Tips On How To Live Well & Save Money From The Frugal Duchess

by Silicon Valley Blogger on 2008-10-1112

The Frugal Duchess talks about her frugal memoir “How To Live Well and Save Money” and her favorite money saving tips.

The Frugal Duchess, Ms. Sharon Harvey Rosenberg, has launched her own book, an autobiographical piece. Sharon writes for the Miami Herald on financial topics and also runs The Frugal Duchess blog, which you no doubt have seen mentioned here on our site throughout the years. As some background, I’d like to mention that Sharon’s blog was one of the handful I found inspiration from to start my own blog. 🙂

We’re truly honored to be one of the stops on her book tour! When Sharon contacted me about her book, I jumped at the chance to check it out. Her book weaves money saving advice along with stories from her life, and is called “The Frugal Duchess: How To Live Well and Save Money”, which you’ll find listed on Amazon.

So what we’ve got here today is an interview with Sharon, which I thought would be a wonderful way to learn more about her and what she’s worked on.

The Frugal Duchess, Sharon Harvey Rosenberg

An Interview With The Frugal Duchess

SVB: Do you have objectives for your book? What inspired you to write one?

The Frugal Duchess: That’s a great question. I wrote a book that offers a memoir with frugal tips. The book tells the story about my parents’ Depression Era childhood. I discuss and demonstrate how the Depression shaped my parents’ lives during the 1930s-1940s and how the Depression influenced the choices my parents made when they raised me and my siblings during 1960s and 1970s.

In the Frugal Duchess, I also offer a literary tour of the homes and towns where my family has lived over the last four generations.

I wanted to deliver a frugal living book that people would want to read for pleasure. Writing a book was been a childhood dream.


SVB: Do you find that frugality is something that is “built in” rather than taught? Do you find that frugality is a trait that doesn’t come naturally to everyone? (Sometime ago, I wrote about the science behind money behaviors and the influence of genes on how we spend (or save), and I thought to explore this topic a bit here.)

The Frugal Duchess: Very interesting question: Nurture versus nature? Some folks — of course — are hard-wired for thrifty living. From the cradle, some people are natural savers. I see that trait in my children. One child may be thrifty and hold onto every penny of a birthday check or allowance.

Other kids, however, are big spenders even in preschool. They’ll run after the ice cream truck and spend their last dollar on a Popsicle.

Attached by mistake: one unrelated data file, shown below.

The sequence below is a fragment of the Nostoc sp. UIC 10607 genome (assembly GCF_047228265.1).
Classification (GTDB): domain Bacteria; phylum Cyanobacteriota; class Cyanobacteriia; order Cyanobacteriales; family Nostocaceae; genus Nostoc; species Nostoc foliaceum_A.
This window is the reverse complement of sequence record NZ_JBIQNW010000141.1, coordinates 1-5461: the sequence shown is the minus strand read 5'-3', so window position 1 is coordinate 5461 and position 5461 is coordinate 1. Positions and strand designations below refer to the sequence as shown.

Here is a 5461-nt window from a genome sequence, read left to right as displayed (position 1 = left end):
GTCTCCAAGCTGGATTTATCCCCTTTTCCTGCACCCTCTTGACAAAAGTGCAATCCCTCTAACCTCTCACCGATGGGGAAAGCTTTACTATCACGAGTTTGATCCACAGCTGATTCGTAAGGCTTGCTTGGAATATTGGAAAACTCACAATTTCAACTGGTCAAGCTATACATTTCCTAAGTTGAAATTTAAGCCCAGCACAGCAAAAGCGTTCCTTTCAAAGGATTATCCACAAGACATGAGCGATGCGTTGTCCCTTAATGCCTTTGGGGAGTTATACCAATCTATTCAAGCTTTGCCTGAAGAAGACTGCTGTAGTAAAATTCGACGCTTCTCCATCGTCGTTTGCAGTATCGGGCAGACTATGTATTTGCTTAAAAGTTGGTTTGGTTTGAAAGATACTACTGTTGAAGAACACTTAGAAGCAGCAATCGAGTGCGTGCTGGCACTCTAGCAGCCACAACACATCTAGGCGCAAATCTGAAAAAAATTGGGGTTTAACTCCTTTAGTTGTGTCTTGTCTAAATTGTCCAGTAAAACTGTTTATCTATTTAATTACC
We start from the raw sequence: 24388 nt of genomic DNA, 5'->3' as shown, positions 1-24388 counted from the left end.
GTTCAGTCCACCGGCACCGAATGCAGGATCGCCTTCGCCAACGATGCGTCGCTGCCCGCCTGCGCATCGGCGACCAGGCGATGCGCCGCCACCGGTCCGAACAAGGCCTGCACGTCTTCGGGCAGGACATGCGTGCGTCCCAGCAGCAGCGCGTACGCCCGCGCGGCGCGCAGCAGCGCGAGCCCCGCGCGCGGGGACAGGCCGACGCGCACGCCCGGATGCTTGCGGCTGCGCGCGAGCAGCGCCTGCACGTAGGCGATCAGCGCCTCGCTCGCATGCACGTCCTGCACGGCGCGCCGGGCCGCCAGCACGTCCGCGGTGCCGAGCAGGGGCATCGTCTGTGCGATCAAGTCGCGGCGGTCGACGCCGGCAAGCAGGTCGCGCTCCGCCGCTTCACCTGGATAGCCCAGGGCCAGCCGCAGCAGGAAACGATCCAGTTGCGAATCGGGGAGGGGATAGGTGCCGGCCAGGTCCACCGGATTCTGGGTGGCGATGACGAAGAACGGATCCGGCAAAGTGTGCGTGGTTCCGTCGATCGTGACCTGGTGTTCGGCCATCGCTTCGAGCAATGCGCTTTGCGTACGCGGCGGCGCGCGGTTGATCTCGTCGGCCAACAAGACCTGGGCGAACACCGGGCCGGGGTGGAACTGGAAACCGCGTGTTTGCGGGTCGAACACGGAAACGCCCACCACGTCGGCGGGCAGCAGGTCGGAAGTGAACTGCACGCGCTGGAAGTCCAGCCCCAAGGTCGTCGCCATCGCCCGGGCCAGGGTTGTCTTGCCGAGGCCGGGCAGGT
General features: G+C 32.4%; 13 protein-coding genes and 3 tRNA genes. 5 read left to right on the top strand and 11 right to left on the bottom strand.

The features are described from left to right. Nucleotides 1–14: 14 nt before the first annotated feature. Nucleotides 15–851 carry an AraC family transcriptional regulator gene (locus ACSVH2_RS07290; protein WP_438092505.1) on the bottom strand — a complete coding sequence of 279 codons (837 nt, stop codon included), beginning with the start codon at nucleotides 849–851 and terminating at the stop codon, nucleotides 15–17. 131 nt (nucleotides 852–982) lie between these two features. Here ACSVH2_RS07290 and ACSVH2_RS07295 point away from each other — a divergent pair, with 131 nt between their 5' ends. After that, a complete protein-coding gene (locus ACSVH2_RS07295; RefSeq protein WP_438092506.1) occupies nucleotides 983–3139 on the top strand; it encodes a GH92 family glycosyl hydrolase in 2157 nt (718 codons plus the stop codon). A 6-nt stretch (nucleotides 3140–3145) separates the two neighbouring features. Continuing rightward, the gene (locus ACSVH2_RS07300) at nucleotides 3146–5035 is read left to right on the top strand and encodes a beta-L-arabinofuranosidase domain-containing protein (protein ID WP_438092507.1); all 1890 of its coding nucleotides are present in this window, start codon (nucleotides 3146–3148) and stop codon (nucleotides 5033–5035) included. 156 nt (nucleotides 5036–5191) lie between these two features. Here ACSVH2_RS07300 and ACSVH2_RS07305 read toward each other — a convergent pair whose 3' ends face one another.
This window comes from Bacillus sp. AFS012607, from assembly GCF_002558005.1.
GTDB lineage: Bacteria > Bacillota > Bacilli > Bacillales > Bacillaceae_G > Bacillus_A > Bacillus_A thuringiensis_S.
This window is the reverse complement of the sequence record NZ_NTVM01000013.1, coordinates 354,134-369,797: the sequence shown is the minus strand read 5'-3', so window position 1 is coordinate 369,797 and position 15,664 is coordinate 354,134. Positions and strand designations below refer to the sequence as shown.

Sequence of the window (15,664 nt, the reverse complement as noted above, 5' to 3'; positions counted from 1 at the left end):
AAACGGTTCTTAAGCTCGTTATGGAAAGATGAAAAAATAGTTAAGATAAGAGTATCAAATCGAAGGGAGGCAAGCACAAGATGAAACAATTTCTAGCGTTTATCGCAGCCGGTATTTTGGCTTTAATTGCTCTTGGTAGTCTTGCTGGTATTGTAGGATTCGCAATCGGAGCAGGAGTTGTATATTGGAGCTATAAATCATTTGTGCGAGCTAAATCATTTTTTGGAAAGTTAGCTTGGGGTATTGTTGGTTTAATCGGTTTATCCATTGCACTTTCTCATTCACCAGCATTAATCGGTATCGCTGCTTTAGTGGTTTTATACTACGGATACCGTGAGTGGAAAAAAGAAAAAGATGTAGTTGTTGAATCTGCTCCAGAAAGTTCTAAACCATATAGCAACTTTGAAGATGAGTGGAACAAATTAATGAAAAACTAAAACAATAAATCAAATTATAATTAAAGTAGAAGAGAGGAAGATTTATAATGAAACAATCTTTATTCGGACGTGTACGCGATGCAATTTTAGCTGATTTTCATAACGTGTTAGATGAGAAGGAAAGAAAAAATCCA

Fortunately, frugality is also an acquired habit. Kids and adults can be taught to live frugally. I’m not naturally frugal. But I’ve taught myself — and my kids — to spend mindfully and to save willingly.


SVB: As income goes up, do you find that most people tend to save less? That is, the more money we make, the less money we save. Do you have thoughts on this phenomenon?

The Frugal Duchess: Raises and so-called “found money” can be dangerous if we have the wrong attitude and poor savings habits. For example, after receiving a raise or bonus, it’s tempting to spend more on restaurant meals, new clothes or perks. We feel wealthier and therefore, we feel entitled to spend more.

One solution: Spend a little and save a lot. A friend of mine earned a large bonus ($5,000) for coming up with a money-saving idea for her employer. She used a fraction of the money for luxuries ( a couple hundred dollars) and saved the rest.

Additionally, a higher salary may be bundled with longer working hours, with less time for thrifty do-it-yourself choices. When we’re pinched for time, we’re more likely to spend on expensive lunches, take-out dinners and other step-saving conveniences.

A solution: Organization and careful planning make it easier to save money. A dose of creativity also helps. For instance, I started a new job about six months ago. Packing lunch is a challenge as I try to leave my house on time.

But there are supermarkets near my office and once a week, I shop for lunch fixings during my lunch break. I stock the company fridge with a big brown bag of groceries. This routine liberates me from the daily drill of packing a lunch or the expense of buying expensive meals. I eat well and save.


SVB: You are one of the best when it comes to finding bargains! So how did you develop your shopping skills and frugal habits?

The Frugal Duchess: I’ve always been a bargain hunter. I love sales. But after I had my first child, I realized that bargain hunting could be just another excuse for wasteful splurges. Motherhood prompted me to evaluate how and why I spent money. I needed to find money in the budget for diapers, childcare, baby clothing and other expenses. I began to track money drains and became more mindful about budgets and saving goals.

Clearly, my frugal self was born with my first child.